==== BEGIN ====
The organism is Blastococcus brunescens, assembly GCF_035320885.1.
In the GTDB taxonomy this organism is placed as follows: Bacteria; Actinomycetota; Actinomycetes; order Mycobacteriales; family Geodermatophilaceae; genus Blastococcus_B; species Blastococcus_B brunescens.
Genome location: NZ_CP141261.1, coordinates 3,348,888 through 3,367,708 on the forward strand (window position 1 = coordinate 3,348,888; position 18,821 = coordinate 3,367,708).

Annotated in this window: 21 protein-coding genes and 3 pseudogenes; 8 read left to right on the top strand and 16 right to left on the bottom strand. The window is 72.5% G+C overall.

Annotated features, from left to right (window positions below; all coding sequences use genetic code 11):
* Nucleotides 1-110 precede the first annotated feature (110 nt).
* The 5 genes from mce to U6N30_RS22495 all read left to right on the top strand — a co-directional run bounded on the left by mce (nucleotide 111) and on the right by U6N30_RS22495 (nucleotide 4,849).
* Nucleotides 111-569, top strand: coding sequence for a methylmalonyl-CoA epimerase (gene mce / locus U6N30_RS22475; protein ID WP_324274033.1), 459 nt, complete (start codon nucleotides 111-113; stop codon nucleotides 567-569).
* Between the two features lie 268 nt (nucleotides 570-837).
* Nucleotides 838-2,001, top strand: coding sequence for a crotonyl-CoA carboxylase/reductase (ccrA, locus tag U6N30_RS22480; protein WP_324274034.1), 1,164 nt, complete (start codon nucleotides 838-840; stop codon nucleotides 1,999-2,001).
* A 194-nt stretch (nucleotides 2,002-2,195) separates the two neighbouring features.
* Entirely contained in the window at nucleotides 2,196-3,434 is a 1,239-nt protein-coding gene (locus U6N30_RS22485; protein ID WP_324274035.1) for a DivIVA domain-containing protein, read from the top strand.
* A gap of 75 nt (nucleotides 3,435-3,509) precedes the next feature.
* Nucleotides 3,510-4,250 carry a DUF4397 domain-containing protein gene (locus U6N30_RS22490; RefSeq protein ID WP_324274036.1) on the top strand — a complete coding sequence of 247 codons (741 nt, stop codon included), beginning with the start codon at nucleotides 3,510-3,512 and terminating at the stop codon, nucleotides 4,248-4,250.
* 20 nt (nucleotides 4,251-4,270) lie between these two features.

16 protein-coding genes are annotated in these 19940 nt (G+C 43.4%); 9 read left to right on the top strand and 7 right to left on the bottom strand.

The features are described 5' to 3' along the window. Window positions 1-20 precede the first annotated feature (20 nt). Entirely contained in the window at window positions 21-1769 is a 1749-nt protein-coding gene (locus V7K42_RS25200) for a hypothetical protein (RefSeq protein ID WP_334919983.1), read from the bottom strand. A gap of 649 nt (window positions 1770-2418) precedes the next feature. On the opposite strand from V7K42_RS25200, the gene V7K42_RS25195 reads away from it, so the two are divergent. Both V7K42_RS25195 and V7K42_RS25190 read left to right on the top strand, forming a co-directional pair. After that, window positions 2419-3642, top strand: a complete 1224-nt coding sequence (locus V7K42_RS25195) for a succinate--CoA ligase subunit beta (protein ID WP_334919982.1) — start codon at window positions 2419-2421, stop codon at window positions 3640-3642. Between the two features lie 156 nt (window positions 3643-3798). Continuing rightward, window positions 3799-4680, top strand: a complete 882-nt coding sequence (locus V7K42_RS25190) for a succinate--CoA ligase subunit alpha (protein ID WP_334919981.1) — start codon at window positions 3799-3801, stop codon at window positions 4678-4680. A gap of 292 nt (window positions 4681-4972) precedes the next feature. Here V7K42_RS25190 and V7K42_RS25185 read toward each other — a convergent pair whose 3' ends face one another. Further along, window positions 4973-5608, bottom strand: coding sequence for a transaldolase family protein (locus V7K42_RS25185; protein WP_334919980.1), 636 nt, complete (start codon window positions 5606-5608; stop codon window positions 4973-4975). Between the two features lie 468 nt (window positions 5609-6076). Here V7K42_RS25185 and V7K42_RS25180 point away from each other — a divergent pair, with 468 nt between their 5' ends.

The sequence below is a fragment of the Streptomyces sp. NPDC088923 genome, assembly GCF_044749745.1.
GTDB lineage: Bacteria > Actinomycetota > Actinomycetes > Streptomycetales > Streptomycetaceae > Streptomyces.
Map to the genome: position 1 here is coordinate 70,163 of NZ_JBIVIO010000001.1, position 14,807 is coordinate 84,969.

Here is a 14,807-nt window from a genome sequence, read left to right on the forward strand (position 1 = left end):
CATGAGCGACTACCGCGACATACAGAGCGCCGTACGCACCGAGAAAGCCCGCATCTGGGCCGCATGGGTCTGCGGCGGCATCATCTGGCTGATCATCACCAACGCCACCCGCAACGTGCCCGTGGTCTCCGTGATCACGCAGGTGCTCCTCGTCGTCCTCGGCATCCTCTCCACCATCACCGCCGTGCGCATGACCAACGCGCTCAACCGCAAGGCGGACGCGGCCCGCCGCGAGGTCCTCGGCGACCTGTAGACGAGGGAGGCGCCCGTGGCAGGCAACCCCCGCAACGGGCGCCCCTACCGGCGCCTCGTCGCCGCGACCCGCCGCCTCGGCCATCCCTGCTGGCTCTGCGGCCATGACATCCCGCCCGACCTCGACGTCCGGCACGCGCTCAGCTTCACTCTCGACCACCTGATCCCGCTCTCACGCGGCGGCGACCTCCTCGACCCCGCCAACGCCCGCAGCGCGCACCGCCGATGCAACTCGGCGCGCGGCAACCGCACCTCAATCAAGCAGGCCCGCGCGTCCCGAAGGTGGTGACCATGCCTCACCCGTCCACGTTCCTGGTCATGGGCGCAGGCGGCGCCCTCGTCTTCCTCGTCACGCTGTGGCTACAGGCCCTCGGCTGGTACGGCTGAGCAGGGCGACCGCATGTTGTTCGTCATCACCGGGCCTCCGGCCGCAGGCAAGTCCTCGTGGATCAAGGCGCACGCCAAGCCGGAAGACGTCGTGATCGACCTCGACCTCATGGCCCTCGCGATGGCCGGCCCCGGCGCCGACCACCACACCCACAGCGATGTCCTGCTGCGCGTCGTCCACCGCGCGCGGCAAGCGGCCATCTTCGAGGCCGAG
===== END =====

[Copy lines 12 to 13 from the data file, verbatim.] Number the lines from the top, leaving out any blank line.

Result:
* Entirely contained in the window at nucleotides 2,196-3,434 is a 1,239-nt protein-coding gene (locus U6N30_RS22485; protein ID WP_324274035.1) for a DivIVA domain-containing protein, read from the top strand.
* A gap of 75 nt (nucleotides 3,435-3,509) precedes the next feature.